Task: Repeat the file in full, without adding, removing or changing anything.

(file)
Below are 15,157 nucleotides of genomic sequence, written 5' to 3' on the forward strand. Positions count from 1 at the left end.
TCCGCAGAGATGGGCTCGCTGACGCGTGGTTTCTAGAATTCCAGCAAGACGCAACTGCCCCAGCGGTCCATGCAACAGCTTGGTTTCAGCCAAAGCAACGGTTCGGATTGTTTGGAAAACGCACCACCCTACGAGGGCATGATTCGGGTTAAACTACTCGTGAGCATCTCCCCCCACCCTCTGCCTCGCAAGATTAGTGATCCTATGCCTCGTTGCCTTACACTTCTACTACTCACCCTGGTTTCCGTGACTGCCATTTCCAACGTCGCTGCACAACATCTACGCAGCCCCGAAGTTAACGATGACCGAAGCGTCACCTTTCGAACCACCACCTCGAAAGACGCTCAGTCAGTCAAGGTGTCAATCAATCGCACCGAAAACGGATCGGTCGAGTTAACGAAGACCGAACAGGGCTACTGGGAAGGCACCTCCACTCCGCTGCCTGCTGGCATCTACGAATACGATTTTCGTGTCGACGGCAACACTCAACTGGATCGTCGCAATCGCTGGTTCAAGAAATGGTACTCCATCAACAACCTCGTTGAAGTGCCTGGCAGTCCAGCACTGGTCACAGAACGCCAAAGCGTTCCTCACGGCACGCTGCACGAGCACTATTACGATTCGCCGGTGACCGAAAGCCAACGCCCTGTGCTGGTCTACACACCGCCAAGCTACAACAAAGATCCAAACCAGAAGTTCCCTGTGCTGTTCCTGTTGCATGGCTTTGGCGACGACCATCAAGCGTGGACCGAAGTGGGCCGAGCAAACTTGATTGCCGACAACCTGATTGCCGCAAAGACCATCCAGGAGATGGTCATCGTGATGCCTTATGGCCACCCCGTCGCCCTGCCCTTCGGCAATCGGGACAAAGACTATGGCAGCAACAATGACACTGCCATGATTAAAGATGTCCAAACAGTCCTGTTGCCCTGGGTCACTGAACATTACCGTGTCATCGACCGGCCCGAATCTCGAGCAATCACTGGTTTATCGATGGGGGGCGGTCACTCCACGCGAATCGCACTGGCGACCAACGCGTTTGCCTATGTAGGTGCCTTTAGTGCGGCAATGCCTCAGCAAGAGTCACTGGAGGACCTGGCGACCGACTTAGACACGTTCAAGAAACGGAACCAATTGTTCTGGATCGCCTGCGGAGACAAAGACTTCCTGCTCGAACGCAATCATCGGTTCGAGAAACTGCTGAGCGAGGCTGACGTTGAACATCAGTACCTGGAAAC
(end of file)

Below are 15,157 nucleotides of genomic sequence, written 5' to 3' on the forward strand. Positions count from 1 at the left end.
TCCGCAGAGATGGGCTCGCTGACGCGTGGTTTCTAGAATTCCAGCAAGACGCAACTGCCCCAGCGGTCCATGCAACAGCTTGGTTTCAGCCAAAGCAACGGTTCGGATTGTTTGGAAAACGCACCACCCTACGAGGGCATGATTCGGGTTAAACTACTCGTGAGCATCTCCCCCCACCCTCTGCCTCGCAAGATTAGTGATCCTATGCCTCGTTGCCTTACACTTCTACTACTCACCCTGGTTTCCGTGACTGCCATTTCCAACGTCGCTGCACAACATCTACGCAGCCCCGAAGTTAACGATGACCGAAGCGTCACCTTTCGAACCACCACCTCGAAAGACGCTCAGTCAGTCAAGGTGTCAATCAATCGCACCGAAAACGGATCGGTCGAGTTAACGAAGACCGAACAGGGCTACTGGGAAGGCACCTCCACTCCGCTGCCTGCTGGCATCTACGAATACGATTTTCGTGTCGACGGCAACACTCAACTGGATCGTCGCAATCGCTGGTTCAAGAAATGGTACTCCATCAACAACCTCGTTGAAGTGCCTGGCAGTCCAGCACTGGTCACAGAACGCCAAAGCGTTCCTCACGGCACGCTGCACGAGCACTATTACGATTCGCCGGTGACCGAAAGCCAACGCCCTGTGCTGGTCTACACACCGCCAAGCTACAACAAAGATCCAAACCAGAAGTTCCCTGTGCTGTTCCTGTTGCATGGCTTTGGCGACGACCATCAAGCGTGGACCGAAGTGGGCCGAGCAAACTTGATTGCCGACAACCTGATTGCCGCAAAGACCATCCAGGAGATGGTCATCGTGATGCCTTATGGCCACCCCGTCGCCCTGCCCTTCGGCAATCGGGACAAAGACTATGGCAGCAACAATGACACTGCCATGATTAAAGATGTCCAAACAGTCCTGTTGCCCTGGGTCACTGAACATTACCGTGTCATCGACCGGCCCGAATCTCGAGCAATCACTGGTTTATCGATGGGGGGCGGTCACTCCACGCGAATCGCACTGGCGACCAACGCGTTTGCCTATGTAGGTGCCTTTAGTGCGGCAATGCCTCAGCAAGAGTCACTGGAGGACCTGGCGACCGACTTAGACACGTTCAAGAAACGGAACCAATTGTTCTGGATCGCCTGCGGAGACAAAGACTTCCTGCTCGAACGCAATCATCGGTTCGAGAAACTGCTGAGCGAGGCTGACGTTGAACATCAGTACCTGGAAAC